Nachiketa then asks for his third boon. He asks Yama to tell him the secret of immortality, to reveal what lies beyond the veil of death. The boy asks the deity of death to clarify what happens after a person dies and thus unlock the ultimate enigma of mortal men.

Yama hedges and fudges, he prevaricates and procrastinates, slipping and squirming away from a direct answer. Yama offers Nachiketa all the riches in the known world, he proffers unending life on earth, tempting him with anything he can imagine for himself, if he’ll only drop the last question about what happens after death. But not one to be deterred by evasiveness, the boy remains dogged in his appeal and persists in pressing home his will.

At this point Yama is torn between elation at finding such a vehement and resolute potential student as Nachiketa and a prudent sense of reservation learned from many brushes with fickle and flimsy human beings since time immemorial. However from this dissonance despite his reservations, the deity of death resolves that by denying all the worldly treasures offered to him, Nachiketa has proven himself worthy of receiving the highest of all teachings and being shown the workings behind the mystery of death and of life itself Yama pledges to take the unflinching Nachiketa as his student and to nurture him accordingly, instilling in the young lad a deep inner stillness and assuredness which can only come from true knowledge.

So Yogis, an enticing intro closes with us, the rapt audience, on genuine tenterhooks looking with real gusto ahead to the next instalment. But how does the tale of the three wishes pertain to us as Living Yogis? What is to be our specific and practical lesson from the first section of the Katha Upanishad? Well let’s draw the parallels between Nachiketa’s three boons and the three levels of training in the system of Living Yoga as taught by Steve at the Yoga Sanctuary …

Level One training offers a general ‘house cleaning’ for body and mind; students are encouraged to lead a more positive and meaningful life tidying up relationships and patterns or habits which left unattended could disrupt or obstruct a student’s Yogic progress, upliftment and reaching their full potential. Just as Nachiketa got his ‘house in order’ with his first wish by settling the unresolved disharmony with his father.

Level Two training invites practitioners to deepen their commitment and practice in order to address subtler tensions in the body and mind in preparation for the upgrade of the nervous system to one of ecstatic conductivity. This has the effect, long term, of endowing students with an inner ecstatic joy just as Nachiketa’s second wish, for knowledge of the fire ritual, did for him.

Level Three training involves advanced Yoga practices to cultivate the ecstatic nervous system and a profound and abiding inner stillness. This stillness can only be achieved with firm establishment in the Living Yoga Practices and their underpinning philosophy, accrued through time and effort and correct living in virtuous cycles. Nachiketa’s third boon brought the potential for stillness and inner certainty in much the same way by delving into some of the more deeply hidden truths of our very existence.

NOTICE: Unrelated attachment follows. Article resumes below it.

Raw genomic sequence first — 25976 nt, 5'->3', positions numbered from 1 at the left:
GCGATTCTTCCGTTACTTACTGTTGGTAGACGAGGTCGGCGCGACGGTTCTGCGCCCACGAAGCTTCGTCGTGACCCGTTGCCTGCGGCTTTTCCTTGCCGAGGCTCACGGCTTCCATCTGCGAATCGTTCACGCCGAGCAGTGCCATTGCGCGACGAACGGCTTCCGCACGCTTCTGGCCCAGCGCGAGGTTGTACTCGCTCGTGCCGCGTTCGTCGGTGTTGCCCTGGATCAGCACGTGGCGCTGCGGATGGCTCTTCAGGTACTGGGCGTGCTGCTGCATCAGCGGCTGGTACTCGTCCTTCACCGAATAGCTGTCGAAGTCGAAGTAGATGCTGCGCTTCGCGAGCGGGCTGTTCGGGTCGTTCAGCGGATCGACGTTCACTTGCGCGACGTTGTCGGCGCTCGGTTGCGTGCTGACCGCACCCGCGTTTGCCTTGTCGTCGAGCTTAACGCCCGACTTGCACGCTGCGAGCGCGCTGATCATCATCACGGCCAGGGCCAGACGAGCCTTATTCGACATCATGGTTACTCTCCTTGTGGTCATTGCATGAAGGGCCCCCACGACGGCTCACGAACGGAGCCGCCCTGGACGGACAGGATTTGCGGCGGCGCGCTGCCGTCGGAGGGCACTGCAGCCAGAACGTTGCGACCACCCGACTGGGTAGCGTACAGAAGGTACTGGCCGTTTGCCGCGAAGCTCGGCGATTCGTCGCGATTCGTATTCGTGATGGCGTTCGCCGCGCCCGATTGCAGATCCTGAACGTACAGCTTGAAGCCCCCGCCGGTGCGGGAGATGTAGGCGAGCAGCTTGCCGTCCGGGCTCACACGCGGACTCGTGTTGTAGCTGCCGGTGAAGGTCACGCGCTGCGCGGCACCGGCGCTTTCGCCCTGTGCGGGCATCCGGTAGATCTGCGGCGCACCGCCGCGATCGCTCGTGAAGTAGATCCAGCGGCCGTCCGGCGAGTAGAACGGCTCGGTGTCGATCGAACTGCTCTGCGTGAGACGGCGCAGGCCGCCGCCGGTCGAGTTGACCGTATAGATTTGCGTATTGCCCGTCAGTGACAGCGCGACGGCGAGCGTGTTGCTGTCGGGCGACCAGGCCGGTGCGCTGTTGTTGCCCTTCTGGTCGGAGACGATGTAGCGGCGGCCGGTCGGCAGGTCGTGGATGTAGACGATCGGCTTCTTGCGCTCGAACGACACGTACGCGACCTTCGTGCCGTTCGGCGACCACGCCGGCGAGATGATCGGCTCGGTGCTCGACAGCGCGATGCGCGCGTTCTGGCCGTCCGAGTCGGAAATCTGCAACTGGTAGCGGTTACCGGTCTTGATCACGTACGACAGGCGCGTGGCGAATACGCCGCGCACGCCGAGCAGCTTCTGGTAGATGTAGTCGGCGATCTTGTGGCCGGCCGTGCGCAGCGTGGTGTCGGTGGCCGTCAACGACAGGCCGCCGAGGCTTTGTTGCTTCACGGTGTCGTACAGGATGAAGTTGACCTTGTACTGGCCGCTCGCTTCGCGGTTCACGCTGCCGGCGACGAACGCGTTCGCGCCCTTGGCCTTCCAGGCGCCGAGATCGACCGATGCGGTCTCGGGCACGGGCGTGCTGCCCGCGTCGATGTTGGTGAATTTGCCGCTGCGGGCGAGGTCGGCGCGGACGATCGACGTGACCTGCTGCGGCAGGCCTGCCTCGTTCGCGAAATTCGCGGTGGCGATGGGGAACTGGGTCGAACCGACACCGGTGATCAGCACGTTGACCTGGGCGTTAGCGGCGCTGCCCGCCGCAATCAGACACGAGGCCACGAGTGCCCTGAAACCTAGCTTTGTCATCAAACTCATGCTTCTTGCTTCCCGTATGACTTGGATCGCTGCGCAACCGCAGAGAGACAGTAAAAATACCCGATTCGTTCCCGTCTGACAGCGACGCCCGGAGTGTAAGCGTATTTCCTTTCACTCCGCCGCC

Omm Omm.

~ By Elliot Donnelly.

Monday, 27 June 2016

Contemplations from the 23rd lesson on the Shiva sutras.
Sutra 22: SVAMATRANIRMANAMAPADAYATI.

You alone are responsible for your own liberation.

So we reach a momentous point in this course on The Shiva Sutras; a point where the group journey comes to a sweet, satisfying end only for the resumption of our many solo journeys with a reignition of our ardent hunger for openness, growth and expanded consciousness.

The seeds sown by Shiva’s Sutras will live long in each of us and we will all undoubtedly embody their wisdom and practicality in our own distinct ways. But the golden threads of timeless truth which run through each sutra will surely connect us all in some undeniable fellowship of Shiva’s Studious Acolytes, as we continue individually to work with, dance through and refine these invaluable gems which we’ve assimilated, and with which we’re now infused like the marrow in our bones.

As we hug our goodbyes, pat backs, swap numbers, reminisce and promise to reassemble one day to explore further into the ancient, perennial philosophy which underpins our Yoga practice; a booming voice calls us to attention. Mahadev, with paternal love in His dancing eyes, has a parting message for us before we take the next leg of the quest before us. ‘You alone are responsible for your own liberation’ He declares… then He is gone from our sight… gone but ever-present, always full of Peace, flowing through all forms as Truth, Consciousness and Bliss, the essence of Illumination.